Big zucchini, little tomatoes

July 15, 2020

When it comes to gardening, I have never had much success except with cucumbers. One year I tried growing zucchini, which everyone seems to have too much of, and I didn’t get any. Now, that was before I created a raised bed garden, and the soil of my yard was probably deficient in whatever it is zucchini plants need. When I finally learned about raised bed gardens, and built one, I also had read that I would do better buying a garden-ready tomato plant at the farmers market than trying to start one from a seed. And I did get several tomatoes that year, though I was never sure whether I had saved more in having tomatoes from my own garden than what I had spent on the plant (though of course my tomatoes were riper and fresher than what I would get from the supermarket).

Unfortunately, I didn’t find out until last summer that you’re not supposed to try to grow tomatoes in the same spot year after year. Last year’s plant started out looking great, but I think I got maybe one tomato from it. A nearby tomato plant, however, which I didn’t plant but apparently grew from a seed of a fallen tomato (one left on the plant too long the previous year and gone bad, then allowed to simply fall to the ground and nourish the soil), more or less made up for it.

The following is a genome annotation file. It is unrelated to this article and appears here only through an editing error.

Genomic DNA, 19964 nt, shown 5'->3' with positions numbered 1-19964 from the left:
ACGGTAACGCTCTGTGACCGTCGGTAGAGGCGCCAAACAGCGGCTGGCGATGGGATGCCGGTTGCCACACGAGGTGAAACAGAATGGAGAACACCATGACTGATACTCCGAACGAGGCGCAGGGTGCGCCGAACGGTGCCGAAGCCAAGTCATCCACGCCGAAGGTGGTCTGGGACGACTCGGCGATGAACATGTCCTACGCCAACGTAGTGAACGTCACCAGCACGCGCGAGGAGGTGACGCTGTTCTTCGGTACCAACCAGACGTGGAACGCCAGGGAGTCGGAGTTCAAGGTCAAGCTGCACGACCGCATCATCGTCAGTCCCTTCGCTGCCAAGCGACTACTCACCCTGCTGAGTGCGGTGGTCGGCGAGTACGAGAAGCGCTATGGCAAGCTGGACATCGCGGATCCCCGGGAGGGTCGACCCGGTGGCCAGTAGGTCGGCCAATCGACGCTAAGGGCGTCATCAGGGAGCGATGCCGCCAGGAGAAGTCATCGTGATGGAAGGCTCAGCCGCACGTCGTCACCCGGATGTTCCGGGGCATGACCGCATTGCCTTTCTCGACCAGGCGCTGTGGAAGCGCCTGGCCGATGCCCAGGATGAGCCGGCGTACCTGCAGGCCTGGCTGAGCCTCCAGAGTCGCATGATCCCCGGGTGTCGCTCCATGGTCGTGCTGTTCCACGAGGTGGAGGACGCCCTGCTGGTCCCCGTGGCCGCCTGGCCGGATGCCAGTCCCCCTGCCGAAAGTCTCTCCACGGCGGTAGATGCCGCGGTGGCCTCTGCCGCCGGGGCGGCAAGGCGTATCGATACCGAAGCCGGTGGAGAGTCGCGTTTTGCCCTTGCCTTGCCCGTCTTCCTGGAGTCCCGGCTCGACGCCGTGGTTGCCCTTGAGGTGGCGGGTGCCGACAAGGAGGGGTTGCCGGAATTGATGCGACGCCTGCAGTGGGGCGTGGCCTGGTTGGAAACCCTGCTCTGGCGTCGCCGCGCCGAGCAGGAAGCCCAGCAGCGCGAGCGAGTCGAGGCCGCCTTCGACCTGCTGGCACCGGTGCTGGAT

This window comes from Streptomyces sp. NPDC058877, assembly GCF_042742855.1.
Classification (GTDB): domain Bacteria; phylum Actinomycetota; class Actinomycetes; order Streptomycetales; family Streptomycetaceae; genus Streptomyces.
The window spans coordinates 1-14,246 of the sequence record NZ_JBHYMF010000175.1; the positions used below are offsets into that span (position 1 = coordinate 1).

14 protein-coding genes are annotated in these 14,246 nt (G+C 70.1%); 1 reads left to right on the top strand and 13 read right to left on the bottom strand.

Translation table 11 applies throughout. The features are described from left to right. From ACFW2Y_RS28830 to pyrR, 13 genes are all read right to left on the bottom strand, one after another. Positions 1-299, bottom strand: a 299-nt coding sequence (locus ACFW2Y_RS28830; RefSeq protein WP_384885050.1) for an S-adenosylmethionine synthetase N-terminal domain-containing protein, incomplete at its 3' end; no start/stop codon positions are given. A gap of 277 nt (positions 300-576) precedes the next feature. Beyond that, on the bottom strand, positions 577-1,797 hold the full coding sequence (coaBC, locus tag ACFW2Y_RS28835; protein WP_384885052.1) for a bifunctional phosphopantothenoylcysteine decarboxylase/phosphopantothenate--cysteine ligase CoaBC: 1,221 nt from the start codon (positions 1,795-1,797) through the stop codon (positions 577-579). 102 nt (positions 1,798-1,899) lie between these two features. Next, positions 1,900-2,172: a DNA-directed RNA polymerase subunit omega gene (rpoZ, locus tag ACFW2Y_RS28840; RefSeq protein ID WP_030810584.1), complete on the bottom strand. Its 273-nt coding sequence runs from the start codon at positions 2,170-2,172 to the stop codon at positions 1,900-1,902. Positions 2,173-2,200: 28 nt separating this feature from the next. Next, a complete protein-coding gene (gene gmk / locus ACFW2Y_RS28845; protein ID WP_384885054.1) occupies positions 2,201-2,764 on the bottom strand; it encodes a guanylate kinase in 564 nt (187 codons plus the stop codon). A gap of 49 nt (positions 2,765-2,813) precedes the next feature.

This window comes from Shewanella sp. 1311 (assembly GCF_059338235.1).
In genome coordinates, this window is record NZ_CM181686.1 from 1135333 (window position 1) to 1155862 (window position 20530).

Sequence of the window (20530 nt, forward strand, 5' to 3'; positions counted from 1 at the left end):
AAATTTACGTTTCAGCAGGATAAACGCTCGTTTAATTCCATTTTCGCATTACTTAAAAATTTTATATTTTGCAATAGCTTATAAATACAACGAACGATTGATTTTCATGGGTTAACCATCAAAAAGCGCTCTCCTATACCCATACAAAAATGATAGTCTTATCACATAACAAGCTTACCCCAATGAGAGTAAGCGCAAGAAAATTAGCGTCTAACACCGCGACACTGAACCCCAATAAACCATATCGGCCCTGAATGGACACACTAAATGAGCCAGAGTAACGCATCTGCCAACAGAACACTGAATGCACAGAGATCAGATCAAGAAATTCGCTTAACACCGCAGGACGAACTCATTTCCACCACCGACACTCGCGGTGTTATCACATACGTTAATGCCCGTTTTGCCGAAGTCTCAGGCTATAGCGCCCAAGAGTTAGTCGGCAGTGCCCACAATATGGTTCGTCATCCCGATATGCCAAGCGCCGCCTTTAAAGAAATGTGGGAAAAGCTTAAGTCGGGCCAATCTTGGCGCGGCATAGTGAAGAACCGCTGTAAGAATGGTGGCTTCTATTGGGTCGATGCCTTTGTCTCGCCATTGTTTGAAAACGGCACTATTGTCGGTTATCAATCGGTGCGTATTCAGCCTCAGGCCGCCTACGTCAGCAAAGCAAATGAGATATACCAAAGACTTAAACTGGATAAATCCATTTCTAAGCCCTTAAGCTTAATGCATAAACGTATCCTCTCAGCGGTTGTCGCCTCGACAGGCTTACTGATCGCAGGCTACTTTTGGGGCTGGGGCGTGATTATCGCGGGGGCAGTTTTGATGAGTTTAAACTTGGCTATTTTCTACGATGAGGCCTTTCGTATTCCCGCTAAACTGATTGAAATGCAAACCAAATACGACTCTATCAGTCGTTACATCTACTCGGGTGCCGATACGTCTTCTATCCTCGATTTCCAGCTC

I built a new raised bed garden last year, in a different part of the yard, because the original one was in an area of the yard that needs to be regraded so the water from the sump pump doesn’t keep pooling next to the house – no problem in the summer, when we have the long hose attached, but in the spring I have to keep taking off the hose when things start to freeze again (we learned from experience that it’s bad when the sump pump motor spends all its time trying to get rid of water that can’t get out because the hose is blocked by ice), then it thaws and rains hard before I get a chance to put the hose on again.

I was afraid the new garden wouldn’t get enough sun for tomatoes, which is why last year’s tomato plant stayed in the old spot. And this spring, with so many businesses closed due to COVID-19, it didn’t look like there would be a farmers market, at least not until too late to plant the garden, so in April I tried getting a plant from Menards. (That hadn’t worked well when I tried it before, but that might also have been before I built the raised bed garden.) I kept it indoors until mid-May, but took it outside for at least a few hours on warm days to get used to outside weather (one of the benefits of working from home is that I can do things like that now).